I moved my hearth slab to a better stand and location, set FB board and leveled the floor. I am planning the 3rd and 4th courses and am noting a 1/4" inward overlap at the center of the brick relative to the IT. I do not notice this in the many build images. I would think that a lot of turbulence would result, or that the final dome height would exceed the floor radius if I move each brick out a bit.

                  Any suggestions would be appreciated.

                  Don
                  Attached Files

                  Comment


                  • #10
                    Re: 36" Pompeii build in NY

                    It's hard to tell from the small photo, but the pivot of your tool (the caster axle) looks like it's halfway up the angle iron 'arm', and the bracket on the brick end is a little deeper than half the brick. For everything to align correctly, a straight line from the pivot should fall on the center of the brick, at a 90 degree angle. The way your tool is set up, the 90 degree 'surface normal' is near the bottom edge of the brick face, so you'll get an error that results in the step that you're seeing. The fix is simple; add a shim between the brick and the bracket (or re-bend the bracket) so the center of the brick lands at the center of the angle-iron, in line with the pivot point at the center end.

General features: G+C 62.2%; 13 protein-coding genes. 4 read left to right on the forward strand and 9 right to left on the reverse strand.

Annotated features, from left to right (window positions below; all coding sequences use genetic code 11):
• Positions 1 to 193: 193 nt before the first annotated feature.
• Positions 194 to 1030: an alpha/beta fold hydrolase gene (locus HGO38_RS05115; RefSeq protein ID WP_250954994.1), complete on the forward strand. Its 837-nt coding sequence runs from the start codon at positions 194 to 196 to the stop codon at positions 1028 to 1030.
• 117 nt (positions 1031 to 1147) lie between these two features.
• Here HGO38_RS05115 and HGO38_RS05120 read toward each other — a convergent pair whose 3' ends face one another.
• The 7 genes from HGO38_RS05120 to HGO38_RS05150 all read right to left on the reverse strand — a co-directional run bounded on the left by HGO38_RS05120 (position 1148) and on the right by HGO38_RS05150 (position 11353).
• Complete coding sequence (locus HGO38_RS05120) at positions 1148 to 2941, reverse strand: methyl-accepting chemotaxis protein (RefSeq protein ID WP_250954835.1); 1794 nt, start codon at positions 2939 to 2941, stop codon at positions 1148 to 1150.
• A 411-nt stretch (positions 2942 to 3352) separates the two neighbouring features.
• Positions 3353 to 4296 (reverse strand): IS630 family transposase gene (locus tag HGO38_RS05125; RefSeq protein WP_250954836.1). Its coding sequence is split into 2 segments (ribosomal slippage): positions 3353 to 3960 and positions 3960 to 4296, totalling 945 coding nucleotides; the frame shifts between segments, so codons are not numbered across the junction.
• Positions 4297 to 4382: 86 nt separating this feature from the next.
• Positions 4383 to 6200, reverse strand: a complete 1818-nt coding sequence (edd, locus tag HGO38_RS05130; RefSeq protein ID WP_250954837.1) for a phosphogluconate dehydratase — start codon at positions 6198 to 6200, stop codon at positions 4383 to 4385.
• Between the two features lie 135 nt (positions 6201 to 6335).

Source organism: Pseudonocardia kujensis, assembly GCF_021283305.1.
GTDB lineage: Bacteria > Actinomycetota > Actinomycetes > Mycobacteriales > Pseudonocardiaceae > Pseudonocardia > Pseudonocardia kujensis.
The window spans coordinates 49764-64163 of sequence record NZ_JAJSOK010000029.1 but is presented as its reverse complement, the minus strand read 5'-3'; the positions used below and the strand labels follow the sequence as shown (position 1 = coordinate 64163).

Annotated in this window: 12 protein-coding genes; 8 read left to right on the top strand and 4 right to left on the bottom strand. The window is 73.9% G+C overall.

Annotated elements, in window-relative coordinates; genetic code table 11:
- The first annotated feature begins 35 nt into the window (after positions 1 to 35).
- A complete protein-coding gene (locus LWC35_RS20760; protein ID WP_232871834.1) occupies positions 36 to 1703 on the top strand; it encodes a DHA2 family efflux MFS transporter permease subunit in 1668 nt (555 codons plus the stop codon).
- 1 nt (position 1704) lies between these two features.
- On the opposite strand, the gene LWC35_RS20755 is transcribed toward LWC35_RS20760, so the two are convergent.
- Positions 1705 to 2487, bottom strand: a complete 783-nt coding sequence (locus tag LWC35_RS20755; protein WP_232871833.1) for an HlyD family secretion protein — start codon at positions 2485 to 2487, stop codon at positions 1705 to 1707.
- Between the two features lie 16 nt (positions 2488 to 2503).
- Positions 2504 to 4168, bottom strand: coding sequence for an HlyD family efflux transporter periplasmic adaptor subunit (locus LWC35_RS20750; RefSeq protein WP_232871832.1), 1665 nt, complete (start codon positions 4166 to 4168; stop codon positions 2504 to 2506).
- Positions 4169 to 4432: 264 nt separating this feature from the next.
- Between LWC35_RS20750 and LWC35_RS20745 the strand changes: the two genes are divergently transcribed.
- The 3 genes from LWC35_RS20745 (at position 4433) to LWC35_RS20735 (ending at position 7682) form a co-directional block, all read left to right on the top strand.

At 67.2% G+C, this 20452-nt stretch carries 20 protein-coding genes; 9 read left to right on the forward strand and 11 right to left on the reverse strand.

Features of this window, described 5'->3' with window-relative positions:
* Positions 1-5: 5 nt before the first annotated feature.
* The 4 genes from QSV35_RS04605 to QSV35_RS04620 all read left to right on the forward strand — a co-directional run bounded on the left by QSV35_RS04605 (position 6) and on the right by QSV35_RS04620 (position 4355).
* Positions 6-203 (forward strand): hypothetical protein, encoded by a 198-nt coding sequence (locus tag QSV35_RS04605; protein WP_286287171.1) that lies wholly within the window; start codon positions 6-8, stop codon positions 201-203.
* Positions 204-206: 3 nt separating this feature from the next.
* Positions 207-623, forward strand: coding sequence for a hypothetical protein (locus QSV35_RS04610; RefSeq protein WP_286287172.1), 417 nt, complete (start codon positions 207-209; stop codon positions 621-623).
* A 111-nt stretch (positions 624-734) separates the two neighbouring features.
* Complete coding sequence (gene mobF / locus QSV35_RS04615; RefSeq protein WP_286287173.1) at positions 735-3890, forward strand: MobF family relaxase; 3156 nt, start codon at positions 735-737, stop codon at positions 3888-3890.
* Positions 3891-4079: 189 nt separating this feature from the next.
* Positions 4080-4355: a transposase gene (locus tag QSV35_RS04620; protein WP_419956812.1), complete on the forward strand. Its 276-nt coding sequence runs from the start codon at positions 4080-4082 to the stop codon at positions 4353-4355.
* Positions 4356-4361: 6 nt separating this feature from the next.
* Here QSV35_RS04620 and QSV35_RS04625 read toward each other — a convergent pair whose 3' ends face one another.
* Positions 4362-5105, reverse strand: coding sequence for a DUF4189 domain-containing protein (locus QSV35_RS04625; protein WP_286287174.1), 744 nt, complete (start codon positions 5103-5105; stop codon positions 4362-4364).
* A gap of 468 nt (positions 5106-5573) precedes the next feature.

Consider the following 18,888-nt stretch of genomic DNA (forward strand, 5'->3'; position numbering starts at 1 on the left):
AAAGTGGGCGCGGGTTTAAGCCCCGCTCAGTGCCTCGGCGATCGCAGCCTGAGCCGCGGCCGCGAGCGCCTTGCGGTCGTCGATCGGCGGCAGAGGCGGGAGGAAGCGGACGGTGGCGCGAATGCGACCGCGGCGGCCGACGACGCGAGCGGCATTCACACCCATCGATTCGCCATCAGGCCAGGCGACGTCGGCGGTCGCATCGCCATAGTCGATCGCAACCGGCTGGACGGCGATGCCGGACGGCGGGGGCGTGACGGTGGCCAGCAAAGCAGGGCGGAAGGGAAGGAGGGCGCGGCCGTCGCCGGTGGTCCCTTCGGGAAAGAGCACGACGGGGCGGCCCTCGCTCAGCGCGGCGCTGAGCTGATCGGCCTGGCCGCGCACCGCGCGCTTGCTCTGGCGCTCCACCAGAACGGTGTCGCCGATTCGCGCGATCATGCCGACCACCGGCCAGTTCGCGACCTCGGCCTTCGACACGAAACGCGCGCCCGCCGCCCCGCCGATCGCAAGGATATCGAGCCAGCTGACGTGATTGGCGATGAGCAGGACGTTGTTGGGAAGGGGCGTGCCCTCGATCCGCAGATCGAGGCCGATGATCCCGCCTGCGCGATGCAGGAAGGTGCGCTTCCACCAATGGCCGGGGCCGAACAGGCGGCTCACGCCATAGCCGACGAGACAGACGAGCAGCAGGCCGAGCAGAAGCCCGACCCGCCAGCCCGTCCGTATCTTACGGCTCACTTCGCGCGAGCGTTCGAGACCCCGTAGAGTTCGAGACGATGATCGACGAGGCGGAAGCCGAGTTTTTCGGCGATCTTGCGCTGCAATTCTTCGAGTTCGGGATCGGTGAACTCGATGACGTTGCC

Comment


                    • #11
                      Re: 36" Pompeii build in NY

                      Okay, I re-built the tool today to make adjustments easier. I can drill a hole to center the axis on the brick center. Thanks!

                      Comment


                      • #12
                        Re: 36" Pompeii build in NY

                        I like the catenary arch profile (pleasing to my eye). This model is 18" at the base with an 11.5" height, for a 36" radius oven.

                        I am guessing the slightly reduced opening area (compared to a semi-circular arch) will reduce air flow a bit .? The chimney will be a 36" SS, so the load should be minimal.

                        Any suggestions?

                        Don
                        Attached Files

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                        • #13
                          Re: 36" Pompeii build in NY

                          Is it just me or is that arch profile little slanted to right?

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                          • #14
                            Re: 36" Pompeii build in NY

                            The image does look asymmetrical. I checked for level at the base and brick-to-brick. If I go with this arch I'll check the form for symmetry and re-cut if necessary.

                            Thanks for the look.

                            Comment


                            • #15
                              Re: 36" Pompeii build in NY

                              - 7 courses complete. The inner arch is a little rough, but the rings are level and the inner joints are pretty tight.

                              I am switching to homebrew now that I have enough fireclay. I hope to get this closed in about a week.

                              Don
                              Attached Files